David P. Landau
DISTINGUISHED RESEARCH PROFESSOR OF PHYSICS
Our group has broad research interests which span a range of problems in condensed matter physics. Much of the work centers on phase transitions and critical phenomena in magnets, alloys (including binary semiconductors), and equilibrium polymer systems. Emphasis is placed on high resolution simulations of static and dynamic properties of both bulk and surface properties using methods such as Monte Carlo, kinetic Monte Carlo, spin dynamics, and molecular dynamics. We also work on developing new methodologies and scalable algorithms for parallel supercomputers. We interact strongly with a number of other research groups in Europe and South America.
A. Milchev, M. Mler, K. Binder, and D.P. Landau, interface Localization-delocalization in a Double Wedge: A New Universality Class with Strong Fluctuations and Anisotrpoic Scaling? Phys. Rev. Lett. 90, (2003).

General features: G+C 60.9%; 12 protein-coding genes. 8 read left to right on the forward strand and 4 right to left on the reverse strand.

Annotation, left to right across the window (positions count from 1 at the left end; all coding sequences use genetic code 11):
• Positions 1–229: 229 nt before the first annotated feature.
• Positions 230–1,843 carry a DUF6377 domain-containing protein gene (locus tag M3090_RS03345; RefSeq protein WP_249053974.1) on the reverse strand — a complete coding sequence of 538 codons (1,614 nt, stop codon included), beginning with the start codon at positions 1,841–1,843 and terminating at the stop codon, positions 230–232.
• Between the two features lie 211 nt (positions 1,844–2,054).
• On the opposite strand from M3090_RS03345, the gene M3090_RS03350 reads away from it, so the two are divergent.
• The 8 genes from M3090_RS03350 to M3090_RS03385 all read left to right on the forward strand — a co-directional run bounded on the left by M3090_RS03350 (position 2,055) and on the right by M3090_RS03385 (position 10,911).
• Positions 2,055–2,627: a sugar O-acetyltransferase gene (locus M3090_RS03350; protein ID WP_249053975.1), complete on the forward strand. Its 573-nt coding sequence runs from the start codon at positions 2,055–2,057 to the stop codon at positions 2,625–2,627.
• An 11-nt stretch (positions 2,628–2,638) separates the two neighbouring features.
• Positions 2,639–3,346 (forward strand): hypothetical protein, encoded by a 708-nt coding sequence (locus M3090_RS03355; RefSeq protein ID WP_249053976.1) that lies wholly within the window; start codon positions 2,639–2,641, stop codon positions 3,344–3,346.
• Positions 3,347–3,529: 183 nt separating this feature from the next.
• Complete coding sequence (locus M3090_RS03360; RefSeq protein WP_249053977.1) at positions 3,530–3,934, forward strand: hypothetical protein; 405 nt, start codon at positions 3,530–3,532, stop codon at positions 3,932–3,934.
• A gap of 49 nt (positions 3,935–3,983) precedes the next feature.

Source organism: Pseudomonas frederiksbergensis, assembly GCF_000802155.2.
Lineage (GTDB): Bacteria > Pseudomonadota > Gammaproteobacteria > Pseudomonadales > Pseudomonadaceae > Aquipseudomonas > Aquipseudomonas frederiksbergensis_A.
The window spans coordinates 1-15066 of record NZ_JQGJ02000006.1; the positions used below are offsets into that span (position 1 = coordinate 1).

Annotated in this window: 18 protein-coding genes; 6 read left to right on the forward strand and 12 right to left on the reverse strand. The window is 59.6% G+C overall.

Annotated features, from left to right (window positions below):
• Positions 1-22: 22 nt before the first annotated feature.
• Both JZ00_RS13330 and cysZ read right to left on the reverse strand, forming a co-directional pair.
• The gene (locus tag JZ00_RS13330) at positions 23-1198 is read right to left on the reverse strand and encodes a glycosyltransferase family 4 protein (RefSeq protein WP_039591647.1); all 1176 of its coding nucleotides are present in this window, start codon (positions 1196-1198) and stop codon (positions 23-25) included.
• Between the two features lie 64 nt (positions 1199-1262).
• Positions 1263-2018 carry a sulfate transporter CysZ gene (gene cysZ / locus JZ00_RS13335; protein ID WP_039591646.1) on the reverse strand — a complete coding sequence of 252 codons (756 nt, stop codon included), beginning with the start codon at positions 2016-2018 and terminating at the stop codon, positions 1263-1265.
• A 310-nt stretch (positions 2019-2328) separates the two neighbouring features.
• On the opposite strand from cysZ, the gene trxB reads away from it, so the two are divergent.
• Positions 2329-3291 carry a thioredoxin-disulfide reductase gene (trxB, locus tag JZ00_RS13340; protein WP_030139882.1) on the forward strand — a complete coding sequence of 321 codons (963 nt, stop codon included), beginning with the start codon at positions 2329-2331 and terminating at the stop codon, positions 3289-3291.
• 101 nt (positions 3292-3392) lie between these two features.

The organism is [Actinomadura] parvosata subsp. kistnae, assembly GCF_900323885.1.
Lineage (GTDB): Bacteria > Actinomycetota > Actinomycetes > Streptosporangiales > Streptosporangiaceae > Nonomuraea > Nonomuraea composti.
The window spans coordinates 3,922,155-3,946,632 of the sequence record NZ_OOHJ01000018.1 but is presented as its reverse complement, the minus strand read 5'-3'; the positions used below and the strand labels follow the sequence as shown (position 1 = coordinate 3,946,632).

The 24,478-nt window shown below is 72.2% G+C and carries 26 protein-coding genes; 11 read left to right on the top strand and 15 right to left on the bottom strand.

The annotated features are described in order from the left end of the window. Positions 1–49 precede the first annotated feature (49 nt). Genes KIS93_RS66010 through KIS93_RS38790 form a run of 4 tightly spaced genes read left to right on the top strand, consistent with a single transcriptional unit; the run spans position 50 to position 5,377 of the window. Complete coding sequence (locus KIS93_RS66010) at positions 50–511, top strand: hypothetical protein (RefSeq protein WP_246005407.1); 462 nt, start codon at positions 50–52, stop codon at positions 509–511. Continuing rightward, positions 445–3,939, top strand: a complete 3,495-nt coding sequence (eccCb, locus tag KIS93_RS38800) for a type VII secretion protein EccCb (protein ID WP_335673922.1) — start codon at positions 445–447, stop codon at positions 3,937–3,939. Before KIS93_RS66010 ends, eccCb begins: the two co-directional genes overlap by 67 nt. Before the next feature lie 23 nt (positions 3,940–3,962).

L. Nurminen, F. Tavazza, D.P. Landau, A. Kuronen and K. Kaski, omparative Study of Si(001) Srface Structure and Interatomic Potentials in Finite-temperature Simulations? Phys. Rev. B 67, (2003).
S.-H. Tsai, A. Bunker and D.P. Landau, magnetic Excitations and Critical Dynamis in RbMnF3: Simulation Versus Theory and Experiment? J. Magn. Mag. Mater. 226-230, (2001).
A. Bunker and D. P. Landau, "Longitudinal Magnetic Excitations in Classical Spin Systems", Phys. Rev. Lett. 85, 2601 (2000)
D. P. Landau and K. Binder, A Guide to Monte Carlo Simulations in Statistical Physics (Cambridge U. Press, Cambridge, 2000).